The Bond Buyer's yield indexes for general obligation bonds each inched one basis point higher this week, ending the longest string of declines in nearly 40 years.
The 20-bond and 11-bond GO indexes rose to 6.86% and 6.73%, respectively, from 6.85% and 6.72% a week ago.
The 30-year revenue bond index, which ended its most recent streak of declines at nine weeks, two weeks ago, rose two basis points this week, to 7.02% from 7.00%.
The yield to maturity of the 40 bonds used to calculate the daily Municipal Bond Index was 6.97%, down one basis point from 6.98% from I-st Thursday.
The latest 11-week decline in the GO indexes lasted from June 13 to Aug. 26, and added up to a cumulative decline of 34 basis points, or 4.7%, for the 20-bond index, and 32 basis points, or 4.5%, for the 11-bond index. In 1953, the 11-week streak for the two indexes ran from Sept. 10 through Nov. 19 and resulted in a cumulative decline of 32 basis points to 2.90%, or 11%, for the 20-bond index, and 34 basis points to 2.41, or 12.4%, for the 11-bond index.
Secondary market activity in municipals was extremely light during the post-Labor Day week. Tax-exempt prices did not sink as much as U.S. government securities Tuesday, when new economic data indicated a stronger economy. The Treasury's bellwether 30-year bond increased 11 basis points in yield during the week, to 8.09% from 7.98% a week ago.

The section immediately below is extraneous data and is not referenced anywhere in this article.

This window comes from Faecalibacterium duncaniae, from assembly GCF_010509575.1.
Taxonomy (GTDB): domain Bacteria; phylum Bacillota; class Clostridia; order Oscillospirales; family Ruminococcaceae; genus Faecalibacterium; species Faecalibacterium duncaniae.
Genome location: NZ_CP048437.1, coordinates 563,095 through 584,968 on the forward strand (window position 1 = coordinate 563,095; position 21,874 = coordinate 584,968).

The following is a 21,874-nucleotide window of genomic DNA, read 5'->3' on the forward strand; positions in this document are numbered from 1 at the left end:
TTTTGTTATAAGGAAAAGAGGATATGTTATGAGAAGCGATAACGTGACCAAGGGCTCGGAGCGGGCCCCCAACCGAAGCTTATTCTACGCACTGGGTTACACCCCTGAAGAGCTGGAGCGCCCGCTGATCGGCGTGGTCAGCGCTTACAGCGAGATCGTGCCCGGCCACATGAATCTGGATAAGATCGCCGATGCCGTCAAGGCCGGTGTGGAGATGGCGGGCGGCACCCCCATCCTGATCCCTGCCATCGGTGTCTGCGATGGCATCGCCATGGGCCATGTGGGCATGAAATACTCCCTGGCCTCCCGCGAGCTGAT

On Tuesday, the government released data showing new construction spending advanced 1.6% in July, and the National Association of Purchasing Management Index showed that the U.S. manufacturing economy expanded for a third consecutive month in August.
Trading in municipals and governments came to a virtual halt after that, waiting for today's unemployment data. "The market wants to see tomorrow's $(unemployment$) numbers before it moves ahead," a Treasury note trader said yesterday.
Governments traders said the small decline at the long end just showed people were reducing their positions ahead of the jobs report. "People are nervous about tomorrow's numbers and if they've been long, they want to take some profits," a coupon trader said.
In the short-term market. The Bond Buyer's one-year note index fell two basis points, to 4.85% from 4.87.